Luxury still sells – for now. Luxury goods shares went into a designer dive last autumn as investors took fright that $1,000 handbags and $300 sunglasses would be the first things credit-crunched consumers stopped buying. In fact, first-half 2008 sales for the big luxury groups were buoyant. Friday’s earnings figures from PPR and Hermès bolstered confidence that sales were not been maintained at the expense of margins. At PPR, the 13 per cent increase in operating profits at Gucci Group – which includes brands such as Yves Saint Laurent and Balenciaga – outsparkled less bling-bling performance from Redcats and Conforama, its retail businesses. At constant currencies, Gucci’s profits were up 36 per cent.
Not all the growth is coming from the Abramovich class in emerging markets. Luxury goods groups have broadened their appeal to young professionals prepared to save up for that Bottega Veneta handbag. They have also been careful to put their golden eggs into different baskets by developing multi-brand portfolios and geographically diverse businesses.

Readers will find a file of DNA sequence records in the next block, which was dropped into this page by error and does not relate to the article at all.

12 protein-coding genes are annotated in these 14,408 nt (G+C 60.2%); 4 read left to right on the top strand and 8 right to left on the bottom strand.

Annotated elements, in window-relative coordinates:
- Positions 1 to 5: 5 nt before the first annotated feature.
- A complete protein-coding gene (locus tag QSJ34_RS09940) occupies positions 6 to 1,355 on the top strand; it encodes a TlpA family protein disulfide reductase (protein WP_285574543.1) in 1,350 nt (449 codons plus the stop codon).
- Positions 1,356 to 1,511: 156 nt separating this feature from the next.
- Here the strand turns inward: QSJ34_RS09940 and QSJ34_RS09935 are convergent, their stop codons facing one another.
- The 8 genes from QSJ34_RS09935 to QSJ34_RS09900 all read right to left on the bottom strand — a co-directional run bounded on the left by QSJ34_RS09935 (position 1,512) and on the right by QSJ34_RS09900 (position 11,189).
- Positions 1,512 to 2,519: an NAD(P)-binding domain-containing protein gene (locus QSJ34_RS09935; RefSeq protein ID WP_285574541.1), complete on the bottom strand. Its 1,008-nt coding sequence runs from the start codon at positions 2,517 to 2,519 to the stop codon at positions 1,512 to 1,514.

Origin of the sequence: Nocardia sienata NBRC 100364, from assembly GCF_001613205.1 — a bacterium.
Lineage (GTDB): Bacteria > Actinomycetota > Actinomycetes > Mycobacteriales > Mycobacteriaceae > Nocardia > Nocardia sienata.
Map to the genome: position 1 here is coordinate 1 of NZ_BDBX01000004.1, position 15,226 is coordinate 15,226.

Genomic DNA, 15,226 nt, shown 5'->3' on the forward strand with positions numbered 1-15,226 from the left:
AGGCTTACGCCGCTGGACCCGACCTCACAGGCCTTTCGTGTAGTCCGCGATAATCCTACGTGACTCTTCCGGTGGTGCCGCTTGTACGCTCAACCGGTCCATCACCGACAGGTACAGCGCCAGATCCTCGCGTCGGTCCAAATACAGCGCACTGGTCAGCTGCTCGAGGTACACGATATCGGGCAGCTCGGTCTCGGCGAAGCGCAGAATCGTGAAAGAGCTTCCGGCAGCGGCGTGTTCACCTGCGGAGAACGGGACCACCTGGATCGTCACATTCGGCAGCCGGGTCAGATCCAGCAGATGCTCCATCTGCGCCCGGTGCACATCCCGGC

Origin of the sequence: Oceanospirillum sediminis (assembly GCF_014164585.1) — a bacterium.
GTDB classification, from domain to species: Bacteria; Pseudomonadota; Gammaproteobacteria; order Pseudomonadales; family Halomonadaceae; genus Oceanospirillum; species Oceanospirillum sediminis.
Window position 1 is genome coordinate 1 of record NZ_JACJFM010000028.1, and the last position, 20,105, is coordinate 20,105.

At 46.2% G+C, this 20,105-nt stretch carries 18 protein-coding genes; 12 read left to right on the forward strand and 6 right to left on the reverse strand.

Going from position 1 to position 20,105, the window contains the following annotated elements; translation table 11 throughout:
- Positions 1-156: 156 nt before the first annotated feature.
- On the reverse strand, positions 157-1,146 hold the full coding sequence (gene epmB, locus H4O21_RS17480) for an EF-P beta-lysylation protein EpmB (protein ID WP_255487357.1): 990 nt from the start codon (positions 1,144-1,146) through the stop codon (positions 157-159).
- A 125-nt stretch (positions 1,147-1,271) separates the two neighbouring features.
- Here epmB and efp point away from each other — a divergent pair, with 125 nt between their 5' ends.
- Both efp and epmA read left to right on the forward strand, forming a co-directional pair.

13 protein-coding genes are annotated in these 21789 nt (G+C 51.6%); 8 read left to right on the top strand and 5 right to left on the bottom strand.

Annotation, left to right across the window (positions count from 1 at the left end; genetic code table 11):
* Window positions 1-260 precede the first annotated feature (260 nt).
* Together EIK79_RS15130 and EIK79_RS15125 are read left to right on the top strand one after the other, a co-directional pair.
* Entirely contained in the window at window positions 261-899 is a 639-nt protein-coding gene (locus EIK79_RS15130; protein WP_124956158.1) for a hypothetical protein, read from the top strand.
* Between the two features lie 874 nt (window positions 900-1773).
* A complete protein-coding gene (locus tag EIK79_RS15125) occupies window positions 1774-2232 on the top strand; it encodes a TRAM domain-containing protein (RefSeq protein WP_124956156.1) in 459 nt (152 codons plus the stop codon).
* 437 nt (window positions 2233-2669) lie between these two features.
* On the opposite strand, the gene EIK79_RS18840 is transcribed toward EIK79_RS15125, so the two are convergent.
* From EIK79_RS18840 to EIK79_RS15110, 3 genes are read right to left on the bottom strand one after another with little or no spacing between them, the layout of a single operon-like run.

No one expects luxury goods to defy gravity for ever. HSBC calculates that, in the past three years, the sector’s organic sales grew by an exceptional 13-15 per cent annually. A soft landing with a reversion to, say, 8-9 per cent looks likely. The biggest threat is unemployment. Luxury goods sales have held up amid falling equity and house prices. But they will be far less resilient if job losses escalate beyond the financial services sector.
Without a surge in joblessness, the luxury sector’s average p/e of about 12 times 2009 earnings – excluding Hermès, its shares inflated by takeover speculation – looks oversold. And expect PPR to bounce back further from recent lows at any suggestion François Pinault is ready to jettison the boring retail stuff and focus on the style.
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